It is New Year's Eve and still no resolution to the fiscal cliff. I had thought there would be a resolution but it seems unlikely now. As I have written before, I don't think it will be a cliff since things will change slowly and Congress can still act in January to change things. The extent to which one views the changes tomorrow as a cliff depends on how Keynesian one is. Since I am not a Keynesian, I don't see it as dramatic as many others do. John Cochrane has a post on his blog that puts the cliff in perspective. He calls it a molehill. As he notes, the key question involves incentives and we have to look much more broadly at things than just the tax rates in the tax code.
The fiscal cliff can lead to positive things if President Obama and Congress use the next couple of months to work out a long-term solution to the budget deficits that includes true tax reform, i.e., a tax structure that raises revenue in line with needed spending, that minimizes disincentives for work and investment, and eliminates most of the portions of the budget and tax codes that engage in industrial planning.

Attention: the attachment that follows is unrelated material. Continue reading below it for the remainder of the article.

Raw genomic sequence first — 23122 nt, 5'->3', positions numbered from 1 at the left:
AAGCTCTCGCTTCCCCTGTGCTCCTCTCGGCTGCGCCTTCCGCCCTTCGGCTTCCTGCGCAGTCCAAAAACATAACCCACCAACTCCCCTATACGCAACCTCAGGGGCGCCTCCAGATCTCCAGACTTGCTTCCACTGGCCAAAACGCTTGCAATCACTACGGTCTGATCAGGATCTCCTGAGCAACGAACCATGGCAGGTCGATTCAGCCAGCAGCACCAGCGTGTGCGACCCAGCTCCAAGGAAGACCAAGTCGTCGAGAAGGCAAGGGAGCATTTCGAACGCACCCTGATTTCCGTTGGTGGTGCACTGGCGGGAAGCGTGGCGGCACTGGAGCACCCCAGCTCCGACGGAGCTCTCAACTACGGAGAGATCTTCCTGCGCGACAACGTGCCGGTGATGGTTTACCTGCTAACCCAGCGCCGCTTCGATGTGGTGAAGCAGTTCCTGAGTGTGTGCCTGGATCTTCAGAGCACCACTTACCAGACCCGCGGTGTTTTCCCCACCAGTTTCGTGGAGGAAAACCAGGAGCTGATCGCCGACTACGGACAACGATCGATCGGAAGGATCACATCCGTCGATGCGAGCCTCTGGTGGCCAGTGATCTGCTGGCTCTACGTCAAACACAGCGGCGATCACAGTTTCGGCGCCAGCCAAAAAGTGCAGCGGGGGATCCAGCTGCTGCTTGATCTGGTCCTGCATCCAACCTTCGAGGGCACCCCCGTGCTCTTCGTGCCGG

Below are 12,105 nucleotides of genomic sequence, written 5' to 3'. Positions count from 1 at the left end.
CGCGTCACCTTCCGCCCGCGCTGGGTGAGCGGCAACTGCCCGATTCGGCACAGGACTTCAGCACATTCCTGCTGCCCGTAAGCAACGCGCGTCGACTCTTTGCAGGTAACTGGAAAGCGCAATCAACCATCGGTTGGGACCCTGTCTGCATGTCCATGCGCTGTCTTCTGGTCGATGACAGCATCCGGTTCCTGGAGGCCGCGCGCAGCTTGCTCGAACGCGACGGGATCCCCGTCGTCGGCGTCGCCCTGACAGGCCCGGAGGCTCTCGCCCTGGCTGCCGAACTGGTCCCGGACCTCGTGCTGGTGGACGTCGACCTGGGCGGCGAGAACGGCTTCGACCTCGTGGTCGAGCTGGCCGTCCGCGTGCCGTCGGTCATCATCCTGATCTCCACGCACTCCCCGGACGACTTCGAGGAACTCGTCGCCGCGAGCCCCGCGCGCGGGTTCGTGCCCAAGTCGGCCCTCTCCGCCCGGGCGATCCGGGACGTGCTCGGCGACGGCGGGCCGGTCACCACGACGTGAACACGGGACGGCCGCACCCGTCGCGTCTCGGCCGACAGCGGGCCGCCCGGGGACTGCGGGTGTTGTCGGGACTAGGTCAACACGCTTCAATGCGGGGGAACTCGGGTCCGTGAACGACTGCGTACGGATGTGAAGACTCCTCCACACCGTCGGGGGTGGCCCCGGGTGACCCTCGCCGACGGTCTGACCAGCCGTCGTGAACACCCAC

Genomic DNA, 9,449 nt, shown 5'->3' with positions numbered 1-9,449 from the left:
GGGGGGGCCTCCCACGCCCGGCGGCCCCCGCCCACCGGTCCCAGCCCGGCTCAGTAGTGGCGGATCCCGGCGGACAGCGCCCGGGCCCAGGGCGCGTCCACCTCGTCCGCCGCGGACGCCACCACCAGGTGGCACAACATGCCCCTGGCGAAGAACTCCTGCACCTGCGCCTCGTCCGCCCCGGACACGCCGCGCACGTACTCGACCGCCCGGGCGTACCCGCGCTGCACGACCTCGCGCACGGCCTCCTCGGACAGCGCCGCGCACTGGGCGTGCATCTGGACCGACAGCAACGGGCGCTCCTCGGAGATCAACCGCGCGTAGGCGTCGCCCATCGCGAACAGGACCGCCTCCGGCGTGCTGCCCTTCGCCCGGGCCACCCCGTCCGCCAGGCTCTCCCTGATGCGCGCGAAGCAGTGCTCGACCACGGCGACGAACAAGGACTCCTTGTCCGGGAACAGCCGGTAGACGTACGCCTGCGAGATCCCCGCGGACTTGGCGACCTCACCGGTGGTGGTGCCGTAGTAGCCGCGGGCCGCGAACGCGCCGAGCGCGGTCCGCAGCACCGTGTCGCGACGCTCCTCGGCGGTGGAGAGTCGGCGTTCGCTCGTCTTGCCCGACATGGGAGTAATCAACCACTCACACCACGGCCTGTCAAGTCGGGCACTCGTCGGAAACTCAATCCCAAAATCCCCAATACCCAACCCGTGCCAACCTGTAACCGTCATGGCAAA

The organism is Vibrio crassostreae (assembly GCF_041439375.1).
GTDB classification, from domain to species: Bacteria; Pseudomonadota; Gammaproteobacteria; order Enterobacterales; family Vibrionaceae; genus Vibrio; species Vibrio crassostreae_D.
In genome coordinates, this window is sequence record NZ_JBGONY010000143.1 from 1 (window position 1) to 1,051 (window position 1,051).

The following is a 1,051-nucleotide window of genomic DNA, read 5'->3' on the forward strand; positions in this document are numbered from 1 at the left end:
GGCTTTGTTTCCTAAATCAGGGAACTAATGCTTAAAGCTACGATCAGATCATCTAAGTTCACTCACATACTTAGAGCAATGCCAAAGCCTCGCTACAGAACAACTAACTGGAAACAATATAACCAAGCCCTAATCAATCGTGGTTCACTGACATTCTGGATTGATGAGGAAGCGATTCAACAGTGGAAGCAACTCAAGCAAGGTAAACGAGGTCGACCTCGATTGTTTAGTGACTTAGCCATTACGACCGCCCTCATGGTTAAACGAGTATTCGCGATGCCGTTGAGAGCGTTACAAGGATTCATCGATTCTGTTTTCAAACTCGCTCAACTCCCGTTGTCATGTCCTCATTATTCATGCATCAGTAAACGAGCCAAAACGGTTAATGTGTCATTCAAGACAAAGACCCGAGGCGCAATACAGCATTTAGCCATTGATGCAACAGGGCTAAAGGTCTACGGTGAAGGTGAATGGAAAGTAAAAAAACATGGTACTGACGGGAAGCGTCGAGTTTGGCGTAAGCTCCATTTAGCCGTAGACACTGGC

Greg Mankiw's article in the New York Times yesterday pointed out some basic facts that both political parties tend to ignore. Any long-term solution to budget deficits requires that the middle class pay substantial taxes. Alternatively, cuts in entitlements have to be large and our entitlement programs basically are for the middle classes.
New Year's Eve is supposed to be a time of optimism--hopes for the new year. Fortunately, as people we can have a good year even if the macroeconomy is not great. Life consists in more than wealth and consumption goods. I prefer to rely on God's grace than on my 401k plans or on social security.